Preprint Article Version 1 This version is not peer-reviewed

Mapping Physiognomic Types of Indigenous Forest in New Zealand Using Space-Borne SAR, Optical Imagery and Air-Borne LiDAR

Version 1 : Received: 15 July 2019 / Approved: 16 July 2019 / Online: 16 July 2019 (08:12:02 CEST)

A peer-reviewed article of this Preprint also exists.

Dymond, J.R.; Zörner, J.; Shepherd, J.D.; Wiser, S.K.; Pairman, D.; Sabetizade, M. Mapping Physiognomic Types of Indigenous Forest using Space-Borne SAR, Optical Imagery and Air-borne LiDAR. Remote Sens. 2019, 11, 1911. Dymond, J.R.; Zörner, J.; Shepherd, J.D.; Wiser, S.K.; Pairman, D.; Sabetizade, M. Mapping Physiognomic Types of Indigenous Forest using Space-Borne SAR, Optical Imagery and Air-borne LiDAR. Remote Sens. 2019, 11, 1911.

Journal reference: Remote Sens. 2019, 11, 1911
DOI: 10.3390/rs11161911

Abstract

Indigenous forests cover 24% of New Zealand and provide valuable ecosystem services. However, a national map of forest types, that is, physiognomic types, which would benefit conservation management, does not currently exist at an appropriate level of detail. While traditional forest classification approaches from remote sensing data are based on spectral information alone, the joint use of space-based optical imagery and structural information from synthetic aperture radar (SAR) and canopy metrics from air-borne Light Detection and Ranging (LiDAR) facilitates more detailed and accurate classifications of forest structure. We present a support vector machine (SVM) classification using data from ESA’s Sentinel-1 and 2 missions, ALOS PALSAR, and airborne LiDAR to produce a regional map of physiognomic types of indigenous forest in New Zealand. A five-fold cross-validation of ground data showed that the highest classification accuracy of 80.9% is achieved for bands 2, 3, 4, 5, 8, 11, and 12 from Sentinel-2, the ratio of bands VH and VV from Sentinel-1, HH from PALSAR, and mean canopy height and 97th percentile canopy height from LiDAR. The classification based on the optical bands alone was 73.1% accurate and the addition of structural metrics from SAR and LiDAR increased accuracy by 7.8%. The classification accuracy is sufficient for many management applications for indigenous forest in New Zealand, including biodiversity management, carbon inventory, pest control, ungulate management, and disease management. National application of the method will be possible in several years, once national LiDAR coverage is achieved, and a national canopy height model is available.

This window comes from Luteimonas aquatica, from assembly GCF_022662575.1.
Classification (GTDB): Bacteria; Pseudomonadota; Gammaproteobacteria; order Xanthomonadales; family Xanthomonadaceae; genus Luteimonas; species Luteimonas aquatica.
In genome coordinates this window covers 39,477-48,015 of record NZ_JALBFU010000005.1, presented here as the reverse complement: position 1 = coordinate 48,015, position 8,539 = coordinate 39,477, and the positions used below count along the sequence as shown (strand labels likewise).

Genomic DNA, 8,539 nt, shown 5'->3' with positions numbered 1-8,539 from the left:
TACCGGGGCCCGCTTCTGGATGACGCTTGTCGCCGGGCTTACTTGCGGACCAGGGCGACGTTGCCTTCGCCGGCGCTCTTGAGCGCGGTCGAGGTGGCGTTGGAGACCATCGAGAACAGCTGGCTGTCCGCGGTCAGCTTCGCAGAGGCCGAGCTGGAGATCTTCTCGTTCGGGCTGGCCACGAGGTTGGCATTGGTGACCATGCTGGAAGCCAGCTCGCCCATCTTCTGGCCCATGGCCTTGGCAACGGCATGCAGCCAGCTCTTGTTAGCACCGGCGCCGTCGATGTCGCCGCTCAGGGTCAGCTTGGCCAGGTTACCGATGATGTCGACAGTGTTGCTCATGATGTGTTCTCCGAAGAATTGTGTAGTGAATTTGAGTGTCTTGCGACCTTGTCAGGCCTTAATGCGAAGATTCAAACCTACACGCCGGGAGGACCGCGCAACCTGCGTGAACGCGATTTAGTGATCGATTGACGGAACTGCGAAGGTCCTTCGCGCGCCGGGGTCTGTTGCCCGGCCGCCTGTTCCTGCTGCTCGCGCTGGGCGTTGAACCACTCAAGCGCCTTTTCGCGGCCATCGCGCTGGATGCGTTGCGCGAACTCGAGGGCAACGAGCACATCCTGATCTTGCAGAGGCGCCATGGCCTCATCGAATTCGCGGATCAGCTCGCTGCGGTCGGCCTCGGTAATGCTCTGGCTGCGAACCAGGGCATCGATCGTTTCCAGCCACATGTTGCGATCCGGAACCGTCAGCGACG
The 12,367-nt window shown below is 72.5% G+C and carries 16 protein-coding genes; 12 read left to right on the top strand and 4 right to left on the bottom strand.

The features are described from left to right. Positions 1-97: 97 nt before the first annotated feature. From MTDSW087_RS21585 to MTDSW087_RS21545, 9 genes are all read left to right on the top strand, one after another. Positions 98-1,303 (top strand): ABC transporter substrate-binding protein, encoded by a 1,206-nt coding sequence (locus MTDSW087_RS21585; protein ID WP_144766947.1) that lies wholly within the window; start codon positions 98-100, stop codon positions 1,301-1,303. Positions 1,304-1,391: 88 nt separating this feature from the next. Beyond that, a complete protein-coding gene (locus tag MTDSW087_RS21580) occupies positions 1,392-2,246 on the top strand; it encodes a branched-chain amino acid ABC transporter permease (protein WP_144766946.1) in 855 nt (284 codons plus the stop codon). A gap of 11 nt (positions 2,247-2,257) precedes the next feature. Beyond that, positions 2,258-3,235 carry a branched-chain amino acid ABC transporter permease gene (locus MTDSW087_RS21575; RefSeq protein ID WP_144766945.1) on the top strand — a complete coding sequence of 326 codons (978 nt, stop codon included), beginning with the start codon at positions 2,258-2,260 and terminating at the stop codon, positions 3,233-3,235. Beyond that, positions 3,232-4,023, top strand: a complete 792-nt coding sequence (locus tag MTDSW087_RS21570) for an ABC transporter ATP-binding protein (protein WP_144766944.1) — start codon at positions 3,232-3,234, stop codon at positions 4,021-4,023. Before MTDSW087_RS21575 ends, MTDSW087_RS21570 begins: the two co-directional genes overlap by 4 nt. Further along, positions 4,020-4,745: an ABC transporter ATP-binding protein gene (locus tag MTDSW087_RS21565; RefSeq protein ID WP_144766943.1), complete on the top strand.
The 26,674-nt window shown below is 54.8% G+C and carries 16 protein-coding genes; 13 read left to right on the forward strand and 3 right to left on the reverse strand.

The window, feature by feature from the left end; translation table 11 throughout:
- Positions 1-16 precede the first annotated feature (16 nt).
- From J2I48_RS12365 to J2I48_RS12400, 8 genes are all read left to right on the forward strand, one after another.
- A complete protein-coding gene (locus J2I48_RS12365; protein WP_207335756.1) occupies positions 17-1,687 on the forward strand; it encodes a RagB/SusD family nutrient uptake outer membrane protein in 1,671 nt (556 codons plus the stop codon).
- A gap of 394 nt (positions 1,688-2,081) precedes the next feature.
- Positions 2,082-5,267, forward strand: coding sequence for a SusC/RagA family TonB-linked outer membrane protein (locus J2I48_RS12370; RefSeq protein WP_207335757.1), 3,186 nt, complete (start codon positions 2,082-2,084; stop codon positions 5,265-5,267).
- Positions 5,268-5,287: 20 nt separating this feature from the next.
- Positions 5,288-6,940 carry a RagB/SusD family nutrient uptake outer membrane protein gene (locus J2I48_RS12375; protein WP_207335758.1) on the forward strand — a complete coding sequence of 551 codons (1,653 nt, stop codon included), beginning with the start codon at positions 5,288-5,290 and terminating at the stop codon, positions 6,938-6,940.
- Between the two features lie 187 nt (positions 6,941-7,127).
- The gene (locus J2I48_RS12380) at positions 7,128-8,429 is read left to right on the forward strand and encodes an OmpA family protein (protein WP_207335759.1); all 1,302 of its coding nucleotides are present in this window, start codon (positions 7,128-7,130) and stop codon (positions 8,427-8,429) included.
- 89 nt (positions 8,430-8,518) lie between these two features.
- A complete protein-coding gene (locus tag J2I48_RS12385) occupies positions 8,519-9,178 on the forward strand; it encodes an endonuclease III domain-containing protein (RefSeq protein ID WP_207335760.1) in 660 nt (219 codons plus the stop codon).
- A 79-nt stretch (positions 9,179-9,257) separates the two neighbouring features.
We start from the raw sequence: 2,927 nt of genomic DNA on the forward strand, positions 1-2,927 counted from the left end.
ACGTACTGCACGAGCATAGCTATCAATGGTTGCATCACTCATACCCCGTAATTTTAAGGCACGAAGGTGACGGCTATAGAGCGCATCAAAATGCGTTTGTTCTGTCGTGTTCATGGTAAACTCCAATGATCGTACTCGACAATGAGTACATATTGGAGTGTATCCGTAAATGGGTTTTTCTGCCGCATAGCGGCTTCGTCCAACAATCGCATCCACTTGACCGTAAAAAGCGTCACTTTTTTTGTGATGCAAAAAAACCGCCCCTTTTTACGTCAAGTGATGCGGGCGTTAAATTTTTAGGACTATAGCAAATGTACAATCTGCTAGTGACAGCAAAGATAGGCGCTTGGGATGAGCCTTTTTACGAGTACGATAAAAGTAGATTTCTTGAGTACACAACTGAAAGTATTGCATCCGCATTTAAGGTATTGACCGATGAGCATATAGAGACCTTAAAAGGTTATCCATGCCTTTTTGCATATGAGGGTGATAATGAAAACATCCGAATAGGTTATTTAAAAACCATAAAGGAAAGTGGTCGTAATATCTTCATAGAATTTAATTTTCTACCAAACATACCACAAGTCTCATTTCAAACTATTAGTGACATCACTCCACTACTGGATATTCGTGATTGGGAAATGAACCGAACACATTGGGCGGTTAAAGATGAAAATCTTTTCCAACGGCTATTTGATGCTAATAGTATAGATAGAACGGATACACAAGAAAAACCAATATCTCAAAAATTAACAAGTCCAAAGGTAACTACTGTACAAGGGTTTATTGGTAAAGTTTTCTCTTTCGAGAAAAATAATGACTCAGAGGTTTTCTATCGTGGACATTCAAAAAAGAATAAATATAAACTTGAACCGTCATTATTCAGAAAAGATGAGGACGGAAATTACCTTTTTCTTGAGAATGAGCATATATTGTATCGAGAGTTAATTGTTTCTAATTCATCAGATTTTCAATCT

Subject Areas

forest types; forest mapping; Sentinel-2; SAR; LiDAR; canopy metrics

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